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I am redesigning a system where the user can enter various contact details for associates via a personal details form.

In this form there is a phone number input field. After a phone number is entered it appears in read view as a clickable number. So it will dial number for the user if clicked on.

There are a finite number of characters allowed in field aside from numbers - hyphens, full stops, spaces, parenthesis, hash key e.t.c

Some people choose to input company contact numbers containing phonewords (or vanity numbers). For example - 18000 Call Sony

However some users are just flying through the form and putting letters in the phone number field that eg 1800 876 5432 (Call After 6) or 1800 876 5432 Ext450

I am trying to design a form that will accept phonewords as viable contacts (converting letters to numbers behind the scenes - and therefore making it diallable) but at the same time run a validation error against other letters/words that cause a system error when entered as part of a dial code.

The current issue is people are entering in a lot of unusable data in there

Phonewords (or vanity numbers)

e.g 1800 Call Sony

attached is image of phone section of the form

enter image description here

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BTW the solutions I am currently thinking of are: (1) if the user enters any letter and clicks save, he/she is met with a notification window asking him/her 'Does this text entered form part of a vanity number?' (2) If the user begins to enter letters in the phone field, it will be flagged and a notification will appear underneath the text field stating sometime like 'Letters are not valid unless forming part of an alpha numeric phone number - if you wish to enter text you may do so in the notes field below.' –  Spiral13 Feb 29 '12 at 16:47
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2 Answers

Like LordScree, my instinct is to perform inline transformation, turning letters into equivalent numbers as they are typed. The only disadvantage is that it will imply phone numbers will be displayed as digits rather than text to the end user, and I'm not sure if that's your actual intention.

If not, may I suggest displaying the transformed phone number to the side of the form field? This will at least indicate that the entered text is being parsed as a number.

I do not recommend relying purely on labels or explanatory text. Users invariably skip this text, as on most sites, it isn't worth reading.

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As far as I can tell, all that matters is that the user specifies a valid number, regardless of how they enter it.

I would recommend:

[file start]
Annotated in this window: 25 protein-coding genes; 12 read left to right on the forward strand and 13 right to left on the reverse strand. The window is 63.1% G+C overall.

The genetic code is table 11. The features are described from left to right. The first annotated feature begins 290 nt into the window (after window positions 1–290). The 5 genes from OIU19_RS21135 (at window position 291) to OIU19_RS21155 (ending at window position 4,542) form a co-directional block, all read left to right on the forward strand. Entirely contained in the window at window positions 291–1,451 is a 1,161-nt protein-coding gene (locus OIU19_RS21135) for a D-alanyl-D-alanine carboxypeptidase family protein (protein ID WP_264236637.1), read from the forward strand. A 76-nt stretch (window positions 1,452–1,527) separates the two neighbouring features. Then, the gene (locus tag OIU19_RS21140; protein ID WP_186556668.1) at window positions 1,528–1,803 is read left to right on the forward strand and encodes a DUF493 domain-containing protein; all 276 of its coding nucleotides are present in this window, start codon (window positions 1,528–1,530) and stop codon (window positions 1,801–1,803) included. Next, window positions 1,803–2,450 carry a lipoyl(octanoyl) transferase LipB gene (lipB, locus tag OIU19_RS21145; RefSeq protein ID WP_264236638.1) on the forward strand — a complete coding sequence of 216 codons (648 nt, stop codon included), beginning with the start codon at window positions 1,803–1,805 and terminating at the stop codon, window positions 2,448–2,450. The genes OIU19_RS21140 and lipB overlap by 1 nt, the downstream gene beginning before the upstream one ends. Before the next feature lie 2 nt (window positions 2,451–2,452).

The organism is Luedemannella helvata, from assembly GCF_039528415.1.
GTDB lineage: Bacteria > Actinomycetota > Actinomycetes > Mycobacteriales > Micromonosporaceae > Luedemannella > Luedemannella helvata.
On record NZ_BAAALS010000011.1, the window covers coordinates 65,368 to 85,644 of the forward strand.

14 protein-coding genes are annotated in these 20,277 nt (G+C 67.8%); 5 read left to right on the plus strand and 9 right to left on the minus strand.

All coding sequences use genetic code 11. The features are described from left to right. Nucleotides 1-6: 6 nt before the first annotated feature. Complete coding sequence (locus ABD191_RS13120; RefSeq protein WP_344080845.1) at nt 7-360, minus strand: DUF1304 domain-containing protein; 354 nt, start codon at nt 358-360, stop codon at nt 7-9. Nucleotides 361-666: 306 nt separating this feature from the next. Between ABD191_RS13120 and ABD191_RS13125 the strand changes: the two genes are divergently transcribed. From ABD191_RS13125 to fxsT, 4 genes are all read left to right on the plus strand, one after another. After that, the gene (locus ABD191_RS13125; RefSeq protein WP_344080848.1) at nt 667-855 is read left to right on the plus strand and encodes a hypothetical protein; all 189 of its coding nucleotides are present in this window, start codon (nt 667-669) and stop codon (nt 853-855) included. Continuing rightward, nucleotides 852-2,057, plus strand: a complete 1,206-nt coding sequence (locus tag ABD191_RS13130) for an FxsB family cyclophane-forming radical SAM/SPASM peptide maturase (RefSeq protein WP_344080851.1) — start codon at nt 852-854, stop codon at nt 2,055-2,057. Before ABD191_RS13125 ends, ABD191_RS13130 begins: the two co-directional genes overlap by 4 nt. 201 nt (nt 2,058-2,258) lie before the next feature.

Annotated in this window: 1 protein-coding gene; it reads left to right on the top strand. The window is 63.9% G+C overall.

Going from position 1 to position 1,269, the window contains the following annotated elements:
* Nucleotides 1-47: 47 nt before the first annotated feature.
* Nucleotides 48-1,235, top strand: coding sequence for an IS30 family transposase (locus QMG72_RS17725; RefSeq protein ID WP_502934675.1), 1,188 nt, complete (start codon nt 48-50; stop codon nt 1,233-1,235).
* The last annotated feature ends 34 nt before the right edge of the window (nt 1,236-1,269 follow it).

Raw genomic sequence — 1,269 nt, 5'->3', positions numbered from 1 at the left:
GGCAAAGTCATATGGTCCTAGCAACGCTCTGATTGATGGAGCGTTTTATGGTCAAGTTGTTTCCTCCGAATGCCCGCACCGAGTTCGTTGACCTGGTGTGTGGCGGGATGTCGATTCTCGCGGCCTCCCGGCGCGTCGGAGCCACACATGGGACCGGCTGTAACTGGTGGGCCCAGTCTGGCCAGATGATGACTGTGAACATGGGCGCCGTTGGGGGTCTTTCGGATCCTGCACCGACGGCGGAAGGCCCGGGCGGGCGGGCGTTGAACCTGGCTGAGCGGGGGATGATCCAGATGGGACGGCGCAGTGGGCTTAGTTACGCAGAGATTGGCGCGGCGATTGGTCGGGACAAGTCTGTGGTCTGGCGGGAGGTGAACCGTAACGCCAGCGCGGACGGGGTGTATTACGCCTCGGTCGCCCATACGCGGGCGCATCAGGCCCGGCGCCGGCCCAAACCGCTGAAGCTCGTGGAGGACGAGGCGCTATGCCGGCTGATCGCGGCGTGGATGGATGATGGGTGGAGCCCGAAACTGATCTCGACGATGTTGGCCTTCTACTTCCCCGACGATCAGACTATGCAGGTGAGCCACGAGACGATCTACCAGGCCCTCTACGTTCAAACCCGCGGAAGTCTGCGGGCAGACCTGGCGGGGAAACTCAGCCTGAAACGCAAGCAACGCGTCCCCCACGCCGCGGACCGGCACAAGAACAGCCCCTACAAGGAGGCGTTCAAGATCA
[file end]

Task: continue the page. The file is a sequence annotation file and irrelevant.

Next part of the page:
1. Letting the user know that you accept alphabetic characters, corresponding to the number on a US keypad*, perhaps giving an example, such as 1800-EXAMPLE would become 1800-3926753. Just adding a label before, after or next-to the input fields would be sufficient

  2. Converting the number and displaying to the user the number they've entered and the number you've converted it to. This step is important, because it re-enforces the concept and allows the user to realise if they've misunderstood

  3. Not worrying too much if the user is entering a valid official vanity number (such as the 1800 CALL SONY example you gave), just if the text they've entered could be converted into a valid number.

I would also recommend avoiding the term "vanity number", but only because the word "vain" has negative connotations. However, this is just a personal gripe of mine, so you can take it or leave it.

For 1 and 2, I would recommend something like (quick example only!):

Example

I like that you've given the user space to write an extension and notes. I think this is a good approach to combat the problems you've already got with data entry.

*I'm unaware of any differences between keypads on US/UK/Other etc. phones, but it's probably safest to say which keypad standard you're using, unless you're sure they're all the same.

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+1, solution #2 was my first instinct on reading this question. It provides immediate feedback and stops forcing users to return to an old field several steps later on form submission. –  Jimmy Breck-McKye Feb 29 '12 at 18:09
    
Some good points there. I suppose i have some issues with each of them, let me explain: 1 - If let's say only 1% of the users are entering these vanity numbers, then I'm not sure I want a label consistently there as it won't matter to 99% of the users. Maybe it only appears after the user types a letter in the field? 2 - This is a good approach I like this. I just wonder if a user is entering multiple entries and moving really quickly through the form and the number is converted and presented to them will this cause them to stop and compare/check numbers and letters match up? –  Spiral13 Mar 1 '12 at 9:07
    
I also totally agree with you re: the term vanity number. It's a horrible phrase. I certainly would not use it. I'm going to try think of an alternative. So if anyone has any ideas, feel free to shout :) –  Spiral13 Mar 1 '12 at 9:12
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